For 30 years, Walter Manis provided pumpkins, gourds, fall décor and tons of fall fun for children of all ages from his Nickelsville, Virginia farm. This year, the Punkin Man decided to hang up his jack-o-lantern. But never fear, Walter made sure he was handing over his business to a new generation of pumpkin farmers—the Johnson family, P.J. and Amanda, and daughters, Abany, 17; Elly Anna, 13; Natalee, 12; and Kayla, 9. And the best part, the new pumpkin farm is also located in Nickelsville, just a few miles from the Punkin’ Patch on Pungo Road.
The Johnsons aptly named their new pumpkin venture, Pungo Farms, and it is located a few miles down McConnell Hollow Road, just outside of Nickelsville.
The Johnsons started growing pumpkins in 2018 for their children. “We wanted the girls to have the opportunity to work hard for something and see the rewards of their hard work,” P.J. said. Initially, Amanda said, the girls started out small with a few pumpkins that they sold in parking lots and through Facebook yard sales.
The venture proved successful for the Johnson girls, and each year, they started adding more and more pumpkins. Then when COVID hit last year, the Johnsons sold their 2 ½ acres of inventory to Walter. At the same time, Walter was thinking of retiring from the pumpkin business and he offered to help the Johnsons expand their operation. This year, the Johnsons doubled their acreage.
Walter has been invaluable to us,” Amanda said. “He has done so much that we could never repay him. He is genuinely concerned for us, as well as his former customers, and he wants to ensure that we can adequately provide for them.”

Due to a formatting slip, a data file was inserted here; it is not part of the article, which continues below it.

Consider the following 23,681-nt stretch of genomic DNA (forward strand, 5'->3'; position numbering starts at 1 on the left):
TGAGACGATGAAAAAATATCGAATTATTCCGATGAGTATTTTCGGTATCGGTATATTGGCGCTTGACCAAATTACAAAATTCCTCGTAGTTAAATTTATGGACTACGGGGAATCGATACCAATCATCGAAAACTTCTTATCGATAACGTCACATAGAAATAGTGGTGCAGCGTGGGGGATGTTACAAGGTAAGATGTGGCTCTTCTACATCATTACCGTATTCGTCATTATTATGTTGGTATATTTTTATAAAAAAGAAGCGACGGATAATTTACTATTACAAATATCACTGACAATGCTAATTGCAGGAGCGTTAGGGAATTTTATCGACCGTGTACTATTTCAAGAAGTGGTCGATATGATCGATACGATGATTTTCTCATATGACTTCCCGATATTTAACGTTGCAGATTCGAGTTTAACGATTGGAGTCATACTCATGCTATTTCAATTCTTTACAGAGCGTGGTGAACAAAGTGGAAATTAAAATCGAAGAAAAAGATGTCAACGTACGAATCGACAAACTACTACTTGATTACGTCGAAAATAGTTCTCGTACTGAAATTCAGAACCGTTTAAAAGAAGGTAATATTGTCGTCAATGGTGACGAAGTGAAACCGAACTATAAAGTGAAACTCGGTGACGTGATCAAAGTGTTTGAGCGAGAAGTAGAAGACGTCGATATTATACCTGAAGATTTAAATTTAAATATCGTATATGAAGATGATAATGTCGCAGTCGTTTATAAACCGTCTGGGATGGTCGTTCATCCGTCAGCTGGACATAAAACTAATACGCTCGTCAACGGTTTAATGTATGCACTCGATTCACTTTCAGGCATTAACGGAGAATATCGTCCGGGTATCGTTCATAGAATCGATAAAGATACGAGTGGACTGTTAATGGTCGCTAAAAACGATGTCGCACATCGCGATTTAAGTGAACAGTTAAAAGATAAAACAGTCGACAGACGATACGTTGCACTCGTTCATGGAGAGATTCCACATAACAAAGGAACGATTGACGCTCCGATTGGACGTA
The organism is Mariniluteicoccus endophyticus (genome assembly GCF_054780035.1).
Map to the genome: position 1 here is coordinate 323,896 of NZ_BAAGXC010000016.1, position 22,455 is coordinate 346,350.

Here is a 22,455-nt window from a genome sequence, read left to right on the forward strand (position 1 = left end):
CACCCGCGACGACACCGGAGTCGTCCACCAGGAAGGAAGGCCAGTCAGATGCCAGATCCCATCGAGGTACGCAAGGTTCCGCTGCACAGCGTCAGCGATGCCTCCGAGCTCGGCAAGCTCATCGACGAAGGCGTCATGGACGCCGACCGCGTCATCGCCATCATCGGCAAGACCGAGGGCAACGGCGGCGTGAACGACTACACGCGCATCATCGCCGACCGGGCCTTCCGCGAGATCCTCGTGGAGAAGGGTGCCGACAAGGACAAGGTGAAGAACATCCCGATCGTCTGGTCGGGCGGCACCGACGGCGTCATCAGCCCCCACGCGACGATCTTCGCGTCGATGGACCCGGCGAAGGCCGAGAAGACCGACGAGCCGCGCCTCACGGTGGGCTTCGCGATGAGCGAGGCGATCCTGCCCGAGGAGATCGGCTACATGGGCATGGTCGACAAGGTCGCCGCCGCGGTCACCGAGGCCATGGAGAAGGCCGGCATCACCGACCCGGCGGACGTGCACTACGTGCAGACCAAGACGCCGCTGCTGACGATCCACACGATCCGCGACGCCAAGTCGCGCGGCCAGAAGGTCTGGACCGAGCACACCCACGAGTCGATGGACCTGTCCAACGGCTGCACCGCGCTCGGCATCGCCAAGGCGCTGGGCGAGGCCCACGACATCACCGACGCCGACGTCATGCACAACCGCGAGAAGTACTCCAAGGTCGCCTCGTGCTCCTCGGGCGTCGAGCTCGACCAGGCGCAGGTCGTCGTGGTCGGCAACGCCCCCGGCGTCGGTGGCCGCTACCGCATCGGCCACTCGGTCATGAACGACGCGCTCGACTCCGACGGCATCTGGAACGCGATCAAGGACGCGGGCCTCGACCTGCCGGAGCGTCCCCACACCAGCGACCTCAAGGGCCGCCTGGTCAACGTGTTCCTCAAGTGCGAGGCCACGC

Raising pumpkins is not an easy task. The Johnsons planted 18 different varieties, but only eight germinated. “Because you see volunteer pumpkins growing along fence rows, a lot of people think it is easy to grow pumpkins,” Amanda explained. In fact, pumpkins require a lot of attention.
“There is a lot of work involved in planting pumpkins,” P.J. added. The field prep. The actual planting, which the Johnson daughters performed in about a week. The plants are also prone to squash bugs and fungus so growers need to maintain a constant vigil to ensure plants are not consumed by the bugs. Mold is also prevalent because the pumpkin leaves are so large that when it rains, moisture becomes trapped under the leaves and causes mold to spread; therefore, the plants need to be sprayed to prevent mold build up and maintain a healthy plant.
Prior to even planting their first crops, the Johnsons did a lot of work to get the farm ready. P.J.’s dad, Pat, built the barn 40 years ago to cure tobacco. In the last few years, the barn had mainly been used for storage so the Johnson family spent a lot of time cleaning it out and getting it ready to display merchandise. While that was a time-consuming task, the hardest part was cosmetic, such as building storage bins for merchandise and the sales counter.
Beside the barn was a large pond that had to filled in and graveled to accommodate customer parking.
P.J.’s extended family also pitched in on the Pungo Farm project. “When they were not out helping us in the field or on the farm, one would call and say, ‘I have supper ready for you,’” Amanda said.
When Pungo Farms officially opens on Sat., Sept. 4, it will continue to be a family affair. The Johnson children are homeschooled so they will work in the merchandise area and help with other activities on the farm.